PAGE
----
How Data Analysis is Helping Prevent Crime

Written by KOVA Corp

Crime prevention, while a the primary concern for law enforcement agencies, is a difficult thing to achieve. There’s no magic formula when it comes to preventing crime before it happens, but many agencies are trying to hone in on better ways to do so using data analysis.

Through analysis, agencies are able to find correlations between one seemingly unrelated factor and another, such as a connection between truancy from school and an increase in local robberies. The true future of policing is in examining complex patterns of data and developing a theory or method based on what that data tells them.

The Smart Policing Initiative and other programs

One of the most promising programs that seeks to use data analysis in crime prevention is called the Smart Policing Initiative, or SPI. The SPI is a program of the Bureau of Justice Assistance that provides funding and training for data-centered crime prevention. The SPI is currently in use in 38 local police departments around the United States.

What’s perhaps most interesting about the trend towards smart policing is that it’s not an especially new concept. The idea of deeply analyzing data to look for potential crime patterns has been in existence since the mid-1990s, when a program called CompStat was created. CompStat was a model that tracked the location of crimes and the status of various crimes and allowed for a primitive level of analysis.

Since then, there have been much more in-depth analytical models created, programs like GIS mapping, that allow police departments to look for less obvious, more deeply ingrained trends in crime and find reasons why those trends are occurring.

How does analysis help improve policing?

Analysis can also lead to better methods, like a concept called “hotspot policing,” which is the idea of focusing policing strategies on a small geographic area or places where crime seems to be concentrated. The decision on where to focus these strategies is made through intense data analysis, and it has delivered concrete, encouraging results.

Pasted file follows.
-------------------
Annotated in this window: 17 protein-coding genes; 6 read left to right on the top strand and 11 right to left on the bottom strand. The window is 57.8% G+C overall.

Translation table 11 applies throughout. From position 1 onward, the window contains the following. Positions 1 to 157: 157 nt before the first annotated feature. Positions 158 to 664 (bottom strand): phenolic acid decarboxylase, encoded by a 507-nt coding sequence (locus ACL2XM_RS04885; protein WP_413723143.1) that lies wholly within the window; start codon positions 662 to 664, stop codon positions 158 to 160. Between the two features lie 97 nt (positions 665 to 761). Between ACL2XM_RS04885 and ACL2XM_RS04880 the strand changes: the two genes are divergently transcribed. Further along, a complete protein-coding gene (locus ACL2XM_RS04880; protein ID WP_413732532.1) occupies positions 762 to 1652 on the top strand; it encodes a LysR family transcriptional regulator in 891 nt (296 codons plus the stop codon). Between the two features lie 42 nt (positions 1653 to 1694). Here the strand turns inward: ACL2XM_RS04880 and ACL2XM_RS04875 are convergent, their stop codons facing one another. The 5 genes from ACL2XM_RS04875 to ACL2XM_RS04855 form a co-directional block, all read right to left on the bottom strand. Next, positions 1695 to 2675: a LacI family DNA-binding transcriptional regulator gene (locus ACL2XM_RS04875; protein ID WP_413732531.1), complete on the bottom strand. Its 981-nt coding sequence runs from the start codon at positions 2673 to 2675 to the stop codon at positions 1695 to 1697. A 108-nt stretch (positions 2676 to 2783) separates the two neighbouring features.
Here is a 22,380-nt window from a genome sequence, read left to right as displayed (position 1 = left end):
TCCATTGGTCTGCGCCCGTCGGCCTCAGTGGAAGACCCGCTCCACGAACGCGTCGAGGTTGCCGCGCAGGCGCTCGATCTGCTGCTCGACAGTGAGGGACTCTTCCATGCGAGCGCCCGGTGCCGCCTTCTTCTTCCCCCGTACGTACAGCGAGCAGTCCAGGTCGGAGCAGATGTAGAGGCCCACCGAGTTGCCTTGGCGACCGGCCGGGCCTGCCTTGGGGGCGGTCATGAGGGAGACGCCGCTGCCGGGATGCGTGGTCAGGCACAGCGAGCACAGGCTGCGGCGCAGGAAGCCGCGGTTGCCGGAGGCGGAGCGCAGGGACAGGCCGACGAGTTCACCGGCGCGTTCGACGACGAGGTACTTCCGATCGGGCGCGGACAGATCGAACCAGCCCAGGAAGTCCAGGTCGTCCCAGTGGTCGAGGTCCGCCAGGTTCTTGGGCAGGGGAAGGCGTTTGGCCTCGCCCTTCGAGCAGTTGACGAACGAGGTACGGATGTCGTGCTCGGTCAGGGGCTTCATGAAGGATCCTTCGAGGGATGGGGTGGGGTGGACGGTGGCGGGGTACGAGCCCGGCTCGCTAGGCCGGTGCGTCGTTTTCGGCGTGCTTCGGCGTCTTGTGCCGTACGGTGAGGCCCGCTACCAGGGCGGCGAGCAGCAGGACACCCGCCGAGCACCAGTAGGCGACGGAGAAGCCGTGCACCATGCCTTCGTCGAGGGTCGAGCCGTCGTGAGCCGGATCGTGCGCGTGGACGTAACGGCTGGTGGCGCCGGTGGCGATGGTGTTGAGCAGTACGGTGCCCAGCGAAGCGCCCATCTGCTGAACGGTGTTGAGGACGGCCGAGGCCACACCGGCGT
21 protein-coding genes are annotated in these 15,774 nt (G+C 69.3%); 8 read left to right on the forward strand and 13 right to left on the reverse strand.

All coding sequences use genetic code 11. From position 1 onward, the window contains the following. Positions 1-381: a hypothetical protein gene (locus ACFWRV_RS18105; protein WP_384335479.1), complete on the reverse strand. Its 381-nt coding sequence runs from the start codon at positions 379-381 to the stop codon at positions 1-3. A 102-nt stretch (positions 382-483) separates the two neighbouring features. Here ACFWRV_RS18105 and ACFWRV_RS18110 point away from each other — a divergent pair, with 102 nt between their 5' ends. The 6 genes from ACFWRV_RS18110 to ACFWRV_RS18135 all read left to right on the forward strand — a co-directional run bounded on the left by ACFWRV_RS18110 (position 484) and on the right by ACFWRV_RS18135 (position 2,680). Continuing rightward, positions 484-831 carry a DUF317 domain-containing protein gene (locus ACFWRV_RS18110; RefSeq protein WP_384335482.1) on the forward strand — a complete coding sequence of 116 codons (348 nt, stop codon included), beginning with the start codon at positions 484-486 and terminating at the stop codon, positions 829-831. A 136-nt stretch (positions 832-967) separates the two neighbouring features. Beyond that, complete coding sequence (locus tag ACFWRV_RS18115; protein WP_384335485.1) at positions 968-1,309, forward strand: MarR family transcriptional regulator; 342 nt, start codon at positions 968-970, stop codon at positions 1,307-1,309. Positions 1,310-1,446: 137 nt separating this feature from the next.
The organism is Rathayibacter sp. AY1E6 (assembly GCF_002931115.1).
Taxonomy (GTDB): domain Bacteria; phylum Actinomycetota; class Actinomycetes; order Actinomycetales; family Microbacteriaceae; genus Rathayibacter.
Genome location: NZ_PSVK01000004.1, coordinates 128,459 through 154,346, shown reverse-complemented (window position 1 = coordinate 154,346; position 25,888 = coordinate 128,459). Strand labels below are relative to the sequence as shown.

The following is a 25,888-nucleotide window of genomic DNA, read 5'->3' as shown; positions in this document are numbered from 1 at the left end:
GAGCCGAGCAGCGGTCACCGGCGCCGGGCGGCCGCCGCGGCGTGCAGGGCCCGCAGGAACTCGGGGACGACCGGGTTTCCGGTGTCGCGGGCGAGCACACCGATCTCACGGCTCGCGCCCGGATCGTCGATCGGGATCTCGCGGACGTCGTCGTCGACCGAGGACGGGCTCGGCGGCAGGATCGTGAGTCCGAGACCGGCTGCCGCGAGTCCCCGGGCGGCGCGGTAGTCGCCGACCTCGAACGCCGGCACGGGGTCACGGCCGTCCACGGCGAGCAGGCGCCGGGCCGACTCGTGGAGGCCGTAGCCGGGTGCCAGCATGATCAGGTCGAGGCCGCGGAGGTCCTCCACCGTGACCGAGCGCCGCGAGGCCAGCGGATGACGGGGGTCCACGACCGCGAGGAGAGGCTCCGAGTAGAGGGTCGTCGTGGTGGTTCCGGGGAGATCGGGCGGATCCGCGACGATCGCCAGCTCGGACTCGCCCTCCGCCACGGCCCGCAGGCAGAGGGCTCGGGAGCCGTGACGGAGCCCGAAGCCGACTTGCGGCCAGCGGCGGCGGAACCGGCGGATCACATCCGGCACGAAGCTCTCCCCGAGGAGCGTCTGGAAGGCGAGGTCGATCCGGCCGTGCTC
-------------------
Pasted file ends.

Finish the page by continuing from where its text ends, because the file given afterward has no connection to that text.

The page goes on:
When the Philadelphia police department tried it in 2009, for example, by increasing foot patrols in crime hot spots, they were rewarded with a 23% decrease in violent crime over a three-month period. Once that initial step provided encouraging results, the police department submitted a proposal to SPI for a larger experiment based on crime hot spots, and the training to take that concept to a larger scale.

By 2014, there were 26 officers training in data analysis in an area with 21 districts across the city, meaning that each district had at least one officer analyzing data at any given time.

Since that expansion, home burglaries decreased by 39%, and auto theft is down by a stunning 64%. And Philadelphia isn’t the only city that’s had success with data analysis and smart policing.

Indio, CA police analyzed data about truancy rates and used it to predict the potential areas where robberies were likely to occur. Within months of that analysis and the implementation of data-driven policing, there was a 2% decrease in robberies.

While it might be a daunting idea for some law enforcement agencies to consider retraining or reassigning their staff, it seems like the data-driven model is producing such positive results that it might be unavoidable. There’s so much potential for reducing crime or even preventing it from happening in the first place, that smart policing seems firmly entrenched as the wave of the future in the arena of public safety.

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